Peter the Great (16721725)

Peter the Great, emperor of Russia, son of the Czar Alexei, born at Moscow; succeeded his half-brother Feodor in 1682, but was forced for a time to share the throne with his half-sister Sophia, acting as regent for her brother Ivan; conscious of his imperfect education, he chose a Genoese named Lefort as his preceptor, and after some years' careful training he deposed Sophia, and entered Moscow as sole ruler in 1689; with the help of Lefort and Patrick Gordon, a Scotsman, he proceeded to raise and discipline an army on the European model, and determined also to construct a navy; to reach the sea he made war on the Turks, and possessed himself of the port of Azov, at the mouth of the Don; hither he invited skilled artificers from Austria, Venice, Prussia, and Holland, and a navy was built; from 1697 to 1698 he visited the countries on the Baltic and England, acquiring vast stores of information, working as a shipwright in the Dutch yards, and finally taking back with him an army of mechanics; on his return he vigorously reformed the Russian press, schools, and church, introduced European manners and literature, and encouraged foreign trade; desirous now of an opening on the Baltic, he began in 1700 a long contest with Sweden, marked first by many defeats, notably that of Narva, then the seizure of Ingria, and founding of the new capital St. Petersburg 1703, the victory of Pultowa 1712, seizure of the Baltic provinces and part of Finland 1713, and finally by the Peace of 1721, which ceded the conquered territories to Russia; in 1711 the Turks had recovered Azov; in 1722 war with Persia secured him three Caspian provinces; Peter pursued a vigorous and enlightened policy for the good of Russia, but his disposition was often cruel; his son Alexei was put to death for opposing his reforms, and on his own death he was succeeded by the Empress Catherine I., the daughter of a peasant, who had been his mistress, and whom he had married in 1712 (16721725).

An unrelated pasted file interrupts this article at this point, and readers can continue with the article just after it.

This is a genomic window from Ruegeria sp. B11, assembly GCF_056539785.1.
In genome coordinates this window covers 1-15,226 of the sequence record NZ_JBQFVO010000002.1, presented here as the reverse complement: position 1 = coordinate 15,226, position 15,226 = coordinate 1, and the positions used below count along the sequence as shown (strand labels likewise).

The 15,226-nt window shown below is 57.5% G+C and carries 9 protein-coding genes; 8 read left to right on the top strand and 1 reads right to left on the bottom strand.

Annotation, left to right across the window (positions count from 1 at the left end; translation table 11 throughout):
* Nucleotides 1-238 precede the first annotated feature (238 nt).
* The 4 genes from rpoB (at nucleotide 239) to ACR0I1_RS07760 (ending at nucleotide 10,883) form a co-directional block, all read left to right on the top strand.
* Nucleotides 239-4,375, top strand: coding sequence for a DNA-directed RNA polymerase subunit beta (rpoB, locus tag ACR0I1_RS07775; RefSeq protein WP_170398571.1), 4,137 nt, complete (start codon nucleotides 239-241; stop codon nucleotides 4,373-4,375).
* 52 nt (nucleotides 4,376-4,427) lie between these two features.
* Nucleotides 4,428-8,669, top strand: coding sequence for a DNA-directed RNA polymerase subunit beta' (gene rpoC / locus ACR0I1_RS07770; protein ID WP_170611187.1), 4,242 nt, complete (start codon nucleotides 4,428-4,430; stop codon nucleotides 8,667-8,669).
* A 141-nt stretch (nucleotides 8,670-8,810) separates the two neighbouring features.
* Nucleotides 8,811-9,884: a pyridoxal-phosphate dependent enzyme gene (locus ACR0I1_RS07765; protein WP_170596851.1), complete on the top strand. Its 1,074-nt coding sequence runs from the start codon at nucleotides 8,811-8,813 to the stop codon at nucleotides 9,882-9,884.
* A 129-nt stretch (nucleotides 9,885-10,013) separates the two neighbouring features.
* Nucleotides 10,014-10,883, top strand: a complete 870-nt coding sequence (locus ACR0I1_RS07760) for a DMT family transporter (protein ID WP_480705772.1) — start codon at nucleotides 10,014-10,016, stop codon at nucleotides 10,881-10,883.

Definition taken from The Nuttall Encyclopædia, edited by the Reverend James Wood (1907)

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